Bill Shifts Burden to Asylum-Seekers
Sunday, May 1, 2005
Soldiers in Cameroon seized Flaubert Mbongo in broad daylight in 1996 and hauled him to jail. They beat the bottoms of his feet with a heavy stick and threatened to kill him for helping to create a democratic party opposing President Paul Biya.
A few years later, Jean Pierre Kamwa was startled when soldiers smashed through the door of his dormitory room at a university in Cameroon's capital city. As one soldier attacked him, he said, another told him his punishment would be worse if he continued to organize students who protested shoddy conditions.
Both men fled to the United States in the 1990s. The men, after claiming that they were persecuted by their government, endured long waits for asylum while attorneys and U.S. authorities investigated their stories in one of the most rigorous asylum processes in the world.
Mbongo, of Silver Spring, and Kamwa, of New York, were eventually allowed into the country, but future applicants might not have the same success, according to advocates for people seeking asylum. Under the proposed Real ID Act, which is being negotiated by a House-Senate conference committee, asylum-seekers will have an even more difficult time proving their cases, and the number of immigrants seeking asylum would likely continue to plummet, the advocates say.
The legislation would place a heavier burden on applicants to prove claims they were persecuted at home. They would be expected to make persuasive cases of mistreatment, preferably with documented evidence, something that people on the run rarely have. Immigration judges who do not believe the immigrants' claims could order them deported even before their appeals run out, and federal courts would no longer have recourse to step in.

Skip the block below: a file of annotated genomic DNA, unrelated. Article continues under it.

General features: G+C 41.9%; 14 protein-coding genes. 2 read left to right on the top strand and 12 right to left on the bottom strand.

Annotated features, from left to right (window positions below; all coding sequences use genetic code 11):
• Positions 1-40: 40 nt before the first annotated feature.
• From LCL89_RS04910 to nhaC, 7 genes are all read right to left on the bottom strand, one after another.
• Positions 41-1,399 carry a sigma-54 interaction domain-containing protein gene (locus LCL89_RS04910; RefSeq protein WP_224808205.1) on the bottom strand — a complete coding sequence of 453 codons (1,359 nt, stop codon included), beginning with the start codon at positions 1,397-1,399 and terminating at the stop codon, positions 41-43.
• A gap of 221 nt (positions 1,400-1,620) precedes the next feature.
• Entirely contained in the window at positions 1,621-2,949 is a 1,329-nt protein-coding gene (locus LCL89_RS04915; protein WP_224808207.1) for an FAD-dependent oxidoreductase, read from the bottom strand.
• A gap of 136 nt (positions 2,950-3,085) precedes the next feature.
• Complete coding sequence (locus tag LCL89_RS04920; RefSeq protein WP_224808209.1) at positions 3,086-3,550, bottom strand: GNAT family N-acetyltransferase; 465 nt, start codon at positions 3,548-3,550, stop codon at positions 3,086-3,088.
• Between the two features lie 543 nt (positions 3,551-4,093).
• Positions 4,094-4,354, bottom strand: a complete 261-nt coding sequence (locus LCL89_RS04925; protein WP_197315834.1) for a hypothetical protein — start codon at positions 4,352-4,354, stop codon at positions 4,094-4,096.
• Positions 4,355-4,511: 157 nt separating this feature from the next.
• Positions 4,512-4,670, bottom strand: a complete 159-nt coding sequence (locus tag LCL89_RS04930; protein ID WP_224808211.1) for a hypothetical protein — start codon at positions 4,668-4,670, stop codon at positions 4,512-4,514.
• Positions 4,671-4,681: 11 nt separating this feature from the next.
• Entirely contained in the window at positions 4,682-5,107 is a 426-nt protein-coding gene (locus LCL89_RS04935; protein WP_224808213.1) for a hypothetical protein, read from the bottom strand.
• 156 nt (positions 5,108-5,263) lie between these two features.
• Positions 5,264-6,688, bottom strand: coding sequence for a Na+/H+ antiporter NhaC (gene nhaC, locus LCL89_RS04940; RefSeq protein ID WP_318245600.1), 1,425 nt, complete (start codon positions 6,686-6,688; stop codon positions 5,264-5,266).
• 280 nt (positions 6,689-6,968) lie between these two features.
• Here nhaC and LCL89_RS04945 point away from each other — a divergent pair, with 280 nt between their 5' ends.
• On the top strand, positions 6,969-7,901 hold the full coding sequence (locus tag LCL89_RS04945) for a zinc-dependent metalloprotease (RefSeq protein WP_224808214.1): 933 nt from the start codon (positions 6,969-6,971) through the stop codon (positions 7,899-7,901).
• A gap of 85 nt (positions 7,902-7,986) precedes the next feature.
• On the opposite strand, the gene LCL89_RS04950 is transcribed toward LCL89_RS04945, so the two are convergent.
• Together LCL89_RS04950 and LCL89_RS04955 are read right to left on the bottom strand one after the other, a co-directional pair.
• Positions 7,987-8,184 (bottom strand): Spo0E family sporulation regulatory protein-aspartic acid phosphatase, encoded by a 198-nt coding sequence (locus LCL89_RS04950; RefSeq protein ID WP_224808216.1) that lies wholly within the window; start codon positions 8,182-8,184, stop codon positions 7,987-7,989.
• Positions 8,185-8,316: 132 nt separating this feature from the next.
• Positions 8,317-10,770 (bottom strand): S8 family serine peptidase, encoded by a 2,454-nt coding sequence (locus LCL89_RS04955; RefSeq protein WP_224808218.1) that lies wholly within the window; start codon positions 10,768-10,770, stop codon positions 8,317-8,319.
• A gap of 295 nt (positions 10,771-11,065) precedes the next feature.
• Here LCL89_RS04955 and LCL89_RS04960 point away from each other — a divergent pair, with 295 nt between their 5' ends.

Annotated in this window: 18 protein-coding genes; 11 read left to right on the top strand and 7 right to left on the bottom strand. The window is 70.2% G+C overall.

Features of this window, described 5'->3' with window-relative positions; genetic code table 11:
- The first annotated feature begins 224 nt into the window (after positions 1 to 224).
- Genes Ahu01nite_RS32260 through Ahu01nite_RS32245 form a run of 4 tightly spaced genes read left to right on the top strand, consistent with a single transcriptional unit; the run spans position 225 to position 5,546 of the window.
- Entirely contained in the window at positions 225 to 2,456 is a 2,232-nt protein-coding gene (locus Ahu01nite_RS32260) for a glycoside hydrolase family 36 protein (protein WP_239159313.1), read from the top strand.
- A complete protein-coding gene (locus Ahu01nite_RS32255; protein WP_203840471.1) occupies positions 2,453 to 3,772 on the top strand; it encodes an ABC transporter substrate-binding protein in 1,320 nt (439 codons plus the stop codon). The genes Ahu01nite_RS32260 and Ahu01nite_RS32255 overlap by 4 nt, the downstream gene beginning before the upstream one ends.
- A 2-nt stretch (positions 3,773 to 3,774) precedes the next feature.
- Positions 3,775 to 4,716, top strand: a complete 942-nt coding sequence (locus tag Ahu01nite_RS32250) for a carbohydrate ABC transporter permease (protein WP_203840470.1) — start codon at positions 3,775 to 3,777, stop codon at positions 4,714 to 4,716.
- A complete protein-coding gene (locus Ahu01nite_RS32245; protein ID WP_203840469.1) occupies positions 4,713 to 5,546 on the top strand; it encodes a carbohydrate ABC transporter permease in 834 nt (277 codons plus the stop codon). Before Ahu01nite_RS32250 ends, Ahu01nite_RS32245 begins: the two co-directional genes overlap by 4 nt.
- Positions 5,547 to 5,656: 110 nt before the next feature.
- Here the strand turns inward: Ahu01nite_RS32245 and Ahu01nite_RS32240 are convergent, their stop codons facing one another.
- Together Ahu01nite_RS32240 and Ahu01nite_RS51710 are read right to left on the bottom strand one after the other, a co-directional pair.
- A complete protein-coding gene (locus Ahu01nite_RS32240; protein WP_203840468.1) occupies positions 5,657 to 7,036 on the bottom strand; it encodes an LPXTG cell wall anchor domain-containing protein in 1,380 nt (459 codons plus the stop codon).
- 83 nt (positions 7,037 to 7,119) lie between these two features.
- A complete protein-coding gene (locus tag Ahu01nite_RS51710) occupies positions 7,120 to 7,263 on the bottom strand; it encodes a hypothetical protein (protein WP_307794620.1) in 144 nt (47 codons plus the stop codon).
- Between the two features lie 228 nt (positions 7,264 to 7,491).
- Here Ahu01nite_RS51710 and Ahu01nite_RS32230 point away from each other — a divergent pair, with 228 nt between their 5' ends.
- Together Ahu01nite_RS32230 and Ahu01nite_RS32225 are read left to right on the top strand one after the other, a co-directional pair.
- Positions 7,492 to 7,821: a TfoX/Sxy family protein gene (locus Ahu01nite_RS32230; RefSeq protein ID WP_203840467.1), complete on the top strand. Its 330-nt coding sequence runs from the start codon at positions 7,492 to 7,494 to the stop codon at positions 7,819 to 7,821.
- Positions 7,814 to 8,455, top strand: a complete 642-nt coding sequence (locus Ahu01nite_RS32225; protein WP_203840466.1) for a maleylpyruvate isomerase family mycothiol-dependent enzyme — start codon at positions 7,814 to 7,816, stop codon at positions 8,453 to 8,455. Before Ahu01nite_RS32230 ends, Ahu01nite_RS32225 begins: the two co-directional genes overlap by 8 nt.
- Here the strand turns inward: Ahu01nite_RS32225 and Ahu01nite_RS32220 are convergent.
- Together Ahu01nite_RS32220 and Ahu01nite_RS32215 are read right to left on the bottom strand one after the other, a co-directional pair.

"The Real ID Act will make it much more difficult for asylees like Flaubert and Jean Pierre to get asylum in this country," said Eleanor Acer, asylum program director for Human Rights First, whose attorneys represented both men.
Under the proposed legislation, Mbongo, who received a court stay of deportation, would likely have been sent back to Cameroon, where he could have been arrested and tortured again, Acer said. He was granted asylum in 2002 after a newspaper reporter traveled to Cameroon and verified his claims.
To those who believe in tighter restrictions on legal immigration, however, the asylum process is yet another way for terrorists or criminals to gain entry to the United States. They point to the cases of Mir Aimal Kansi and Ramzi Yousef, who committed terrorist attacks on U.S. soil after exploiting the asylum process.
Kansi entered the U.S. illegally, then applied for asylum in 1992, was allowed to stay under a general immigration amnesty and was granted a work visa. On Jan. 25, 1993, he attacked CIA employees waiting in traffic outside the Langley headquarters, killing two and wounding three. He was apprehended abroad in 1997, convicted, and executed in 2002.
Ramzi Yousef asked for asylum and was released pending a hearing. In the meantime, he helped plot and carry out the 1993 World Trade Center bombing that killed six people and injured more than 1,000. He was captured, convicted and imprisoned.
"Is there any limit to how many fake asylum applicants should be let in in order to keep one legitimate applicant from being deported?" asked Mark Krikorian, executive director of the Center for Immigration Studies. "In order not to send this person back, do you have to say yes to everybody?"
The Clinton administration tightened the asylum process in 1994, requiring automatic detention of refugees, the taking of fingerprints and photographs before release, and a lengthy hearing process.